Wednesday, 18 July 2012

Chardin Colloquium, Waddesdon Manor, Waddesdon, Bucks (14 July 2012)

Every so often I find myself in a (self-orchestrated) situation when trying to expand my horizons and broaden my knowledge base, I find myself so completely out of my depth and comfort zone that I question any ability I may have in carving out even a small niche in academia – maybe I’m just not intellectual enough, just not articulate enough.  When two of the papers presented on this study day (or colloquium in Waddesdon speak) were in French and no one in the audience raised an eyelid, in fact the majority of them obviously spoke the language fluently as they laughed at humorous moments or indicated in French certain aspects of the talk, it was no wonder my Eliza Doolittle  complex reared its ugly head in such esteemed company, I’m so downstairs to their upstairs!
So why Chardin?  Why Waddesdon Manor?  I have always admired Chardin’s exquisite paintings of eighteenth century domestic interiors, so precise and controlled and evoking a world far removed from anything I would normally have the time to study in any depth.  Waddesdon Manor is well known to me and I have visited on many occasions, so discovering this study day to mark the end of its exhibition of a number of Chardin paintings to celebrate its recent purchase of Boy Building A House of Cards (1735) seemed a perfect opportunity to find out more on the artist and compare and contrast various presentation strategies and areas of specific research of the speakers.
The very high calibre of speakers was enthusiastically received by the suited and booted audience of Chardin enthusiasts.  I learned the most from Colin Bailey’s (Deputy Director of The Frick Collection, New York) paper Upstairs/Downstairs: Dress, Status and the Imaginary in Chardin’s Genre Paintings and Emma Barker’s (Senior Lecturer in Art History, The Open University) Chardin’s Images of Women: Representing Domesticity.  Unfortunately despite the presence of renowned experts René Démoris and Charlotte Guichard, as these were the papers given in French, their content will remain a mystery to me.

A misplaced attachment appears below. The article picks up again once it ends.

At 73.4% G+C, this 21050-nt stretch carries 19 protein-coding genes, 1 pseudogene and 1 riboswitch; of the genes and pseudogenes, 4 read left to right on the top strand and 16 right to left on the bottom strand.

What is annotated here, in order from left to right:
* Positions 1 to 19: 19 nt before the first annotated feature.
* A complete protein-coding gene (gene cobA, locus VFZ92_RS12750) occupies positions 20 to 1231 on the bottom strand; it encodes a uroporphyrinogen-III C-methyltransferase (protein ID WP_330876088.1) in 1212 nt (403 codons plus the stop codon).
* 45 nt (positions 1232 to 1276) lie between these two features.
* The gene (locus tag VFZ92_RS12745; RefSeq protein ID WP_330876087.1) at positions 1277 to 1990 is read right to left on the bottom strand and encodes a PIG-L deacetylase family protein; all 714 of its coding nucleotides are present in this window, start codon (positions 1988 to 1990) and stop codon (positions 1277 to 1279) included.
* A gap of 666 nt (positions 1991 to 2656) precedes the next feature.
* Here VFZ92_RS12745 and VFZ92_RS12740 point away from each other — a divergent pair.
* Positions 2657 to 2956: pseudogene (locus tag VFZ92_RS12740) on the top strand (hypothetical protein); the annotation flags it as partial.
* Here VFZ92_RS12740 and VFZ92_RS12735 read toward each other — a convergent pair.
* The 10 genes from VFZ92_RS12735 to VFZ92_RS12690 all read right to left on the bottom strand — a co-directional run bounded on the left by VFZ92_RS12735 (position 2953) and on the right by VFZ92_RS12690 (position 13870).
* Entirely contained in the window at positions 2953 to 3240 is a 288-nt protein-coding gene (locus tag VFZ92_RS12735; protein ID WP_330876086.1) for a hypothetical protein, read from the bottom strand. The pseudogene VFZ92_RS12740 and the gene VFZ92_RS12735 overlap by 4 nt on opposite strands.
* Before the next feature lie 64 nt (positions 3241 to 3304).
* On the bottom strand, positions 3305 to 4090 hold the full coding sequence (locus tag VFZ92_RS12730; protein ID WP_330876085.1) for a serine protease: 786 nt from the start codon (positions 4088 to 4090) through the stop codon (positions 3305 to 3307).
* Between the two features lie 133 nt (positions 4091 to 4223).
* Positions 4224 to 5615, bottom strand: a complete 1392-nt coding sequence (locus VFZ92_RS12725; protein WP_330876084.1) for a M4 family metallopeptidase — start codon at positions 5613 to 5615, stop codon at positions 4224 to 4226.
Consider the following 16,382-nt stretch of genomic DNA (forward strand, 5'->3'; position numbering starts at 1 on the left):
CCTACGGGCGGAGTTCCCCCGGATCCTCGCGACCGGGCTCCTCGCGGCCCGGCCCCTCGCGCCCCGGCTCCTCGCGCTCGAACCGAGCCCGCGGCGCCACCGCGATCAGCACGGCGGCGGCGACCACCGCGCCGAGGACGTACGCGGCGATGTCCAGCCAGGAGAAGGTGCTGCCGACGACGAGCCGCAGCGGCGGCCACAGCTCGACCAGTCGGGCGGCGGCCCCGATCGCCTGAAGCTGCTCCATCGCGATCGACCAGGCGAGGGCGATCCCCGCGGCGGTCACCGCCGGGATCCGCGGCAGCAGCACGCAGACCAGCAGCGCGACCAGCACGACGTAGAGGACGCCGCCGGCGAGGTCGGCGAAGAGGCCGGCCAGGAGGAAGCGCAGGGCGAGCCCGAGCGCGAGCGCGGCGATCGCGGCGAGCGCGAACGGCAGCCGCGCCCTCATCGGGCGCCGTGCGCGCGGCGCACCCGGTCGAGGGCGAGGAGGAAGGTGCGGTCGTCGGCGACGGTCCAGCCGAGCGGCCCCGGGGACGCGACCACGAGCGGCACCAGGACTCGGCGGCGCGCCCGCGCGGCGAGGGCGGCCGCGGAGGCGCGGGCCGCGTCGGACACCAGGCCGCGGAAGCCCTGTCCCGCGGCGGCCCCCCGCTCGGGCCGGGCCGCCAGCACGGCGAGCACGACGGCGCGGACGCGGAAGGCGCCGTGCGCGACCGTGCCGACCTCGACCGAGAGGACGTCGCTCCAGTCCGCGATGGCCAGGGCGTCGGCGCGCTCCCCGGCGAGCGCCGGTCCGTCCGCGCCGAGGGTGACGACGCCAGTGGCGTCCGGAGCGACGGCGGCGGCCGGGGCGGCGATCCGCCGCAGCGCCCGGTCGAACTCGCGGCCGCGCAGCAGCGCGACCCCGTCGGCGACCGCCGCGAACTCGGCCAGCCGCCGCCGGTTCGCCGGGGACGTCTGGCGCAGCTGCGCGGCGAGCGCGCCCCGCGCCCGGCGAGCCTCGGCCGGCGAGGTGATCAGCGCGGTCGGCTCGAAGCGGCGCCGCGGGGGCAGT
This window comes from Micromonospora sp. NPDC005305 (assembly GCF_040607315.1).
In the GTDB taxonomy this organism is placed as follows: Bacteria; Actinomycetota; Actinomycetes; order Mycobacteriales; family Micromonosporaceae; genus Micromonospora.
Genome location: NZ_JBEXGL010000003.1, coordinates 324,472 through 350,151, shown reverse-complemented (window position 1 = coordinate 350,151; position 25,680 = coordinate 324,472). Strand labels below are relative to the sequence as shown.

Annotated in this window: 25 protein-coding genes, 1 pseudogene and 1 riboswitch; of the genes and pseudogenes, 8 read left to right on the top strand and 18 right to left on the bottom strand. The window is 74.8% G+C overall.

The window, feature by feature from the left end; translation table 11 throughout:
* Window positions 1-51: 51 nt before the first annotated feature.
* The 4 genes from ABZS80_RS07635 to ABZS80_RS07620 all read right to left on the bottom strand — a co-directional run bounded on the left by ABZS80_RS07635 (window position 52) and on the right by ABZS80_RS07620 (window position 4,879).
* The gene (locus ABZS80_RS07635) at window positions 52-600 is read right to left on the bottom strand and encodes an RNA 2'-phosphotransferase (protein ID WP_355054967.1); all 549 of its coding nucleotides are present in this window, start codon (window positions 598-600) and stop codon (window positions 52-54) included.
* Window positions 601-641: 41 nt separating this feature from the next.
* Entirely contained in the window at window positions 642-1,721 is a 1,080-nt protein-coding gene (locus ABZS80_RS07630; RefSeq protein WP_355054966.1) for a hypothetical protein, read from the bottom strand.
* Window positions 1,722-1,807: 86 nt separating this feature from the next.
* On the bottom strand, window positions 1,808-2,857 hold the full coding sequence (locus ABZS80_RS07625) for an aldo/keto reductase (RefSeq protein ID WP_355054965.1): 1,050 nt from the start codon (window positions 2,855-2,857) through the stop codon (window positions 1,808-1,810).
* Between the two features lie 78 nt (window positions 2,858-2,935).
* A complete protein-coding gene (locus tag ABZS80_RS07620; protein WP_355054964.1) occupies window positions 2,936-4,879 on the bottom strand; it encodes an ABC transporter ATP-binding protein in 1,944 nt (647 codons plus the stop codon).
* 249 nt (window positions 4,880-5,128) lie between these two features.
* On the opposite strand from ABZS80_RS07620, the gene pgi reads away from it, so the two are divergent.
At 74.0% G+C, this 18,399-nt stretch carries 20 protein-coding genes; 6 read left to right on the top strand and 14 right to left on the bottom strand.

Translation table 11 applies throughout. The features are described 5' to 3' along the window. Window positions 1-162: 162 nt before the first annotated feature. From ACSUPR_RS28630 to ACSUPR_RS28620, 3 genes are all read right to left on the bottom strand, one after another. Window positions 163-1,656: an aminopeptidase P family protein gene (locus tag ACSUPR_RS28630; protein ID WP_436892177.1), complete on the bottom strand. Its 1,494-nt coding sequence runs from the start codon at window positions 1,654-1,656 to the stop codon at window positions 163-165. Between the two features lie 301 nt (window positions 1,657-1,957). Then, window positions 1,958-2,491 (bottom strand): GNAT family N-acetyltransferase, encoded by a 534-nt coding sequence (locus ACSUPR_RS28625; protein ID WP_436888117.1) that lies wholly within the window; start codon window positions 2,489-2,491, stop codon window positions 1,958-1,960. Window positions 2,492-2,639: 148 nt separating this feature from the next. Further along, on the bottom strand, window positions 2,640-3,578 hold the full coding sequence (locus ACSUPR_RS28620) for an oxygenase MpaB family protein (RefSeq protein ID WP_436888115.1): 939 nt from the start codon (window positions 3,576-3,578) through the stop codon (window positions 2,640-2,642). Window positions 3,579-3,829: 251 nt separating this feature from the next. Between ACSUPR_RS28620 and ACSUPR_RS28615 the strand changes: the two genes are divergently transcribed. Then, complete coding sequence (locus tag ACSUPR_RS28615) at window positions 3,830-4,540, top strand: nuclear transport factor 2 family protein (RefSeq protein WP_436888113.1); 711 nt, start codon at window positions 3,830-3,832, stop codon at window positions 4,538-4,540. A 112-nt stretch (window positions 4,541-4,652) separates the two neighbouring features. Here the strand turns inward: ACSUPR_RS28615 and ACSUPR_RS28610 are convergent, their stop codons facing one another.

In any event, this was still a wonderful day, in a wonderful setting, seeing a world of upper echelon academics whose ranks I will never join, but who fascinate me nevertheless.

Intense Proximity: The Paris Triennale 2012, Palais de Toyko, Paris (20 April-26 August 2012)

Perhaps with hindsight, it was a mistake to jump from seeing two exhibitions typifying the joie de vivre of La Belle Epoque in archetypal romantic Paris locations straight into one with  hard edged twenty first century contemporary globalised art!  It may have been too much of a stylistic and conceptual leap with a touch of exhibition exhaustion thrown in for good measure, but this Triennale (the first such event I have ever visited) really disappointed. Even my friend living in Paris did not know it was taking place and no publicity was seen around the city during my stay.  We walked around the cavernous interior of the Palais de Toyko desperately hoping to come across something interesting, exciting or even controversial, but nothing materialised.  Even the dilapidated architecture of the 1937 building proved more interesting that many of the exhibits.  With 120 contributors, the Triennale brochure talked of the show being inspired by early to mid-twentieth century ethnography and exploring the nodes where art and ethnography converge in a renewal of fascination and estrangement, an intersection of the French art scene and global sites of production…….!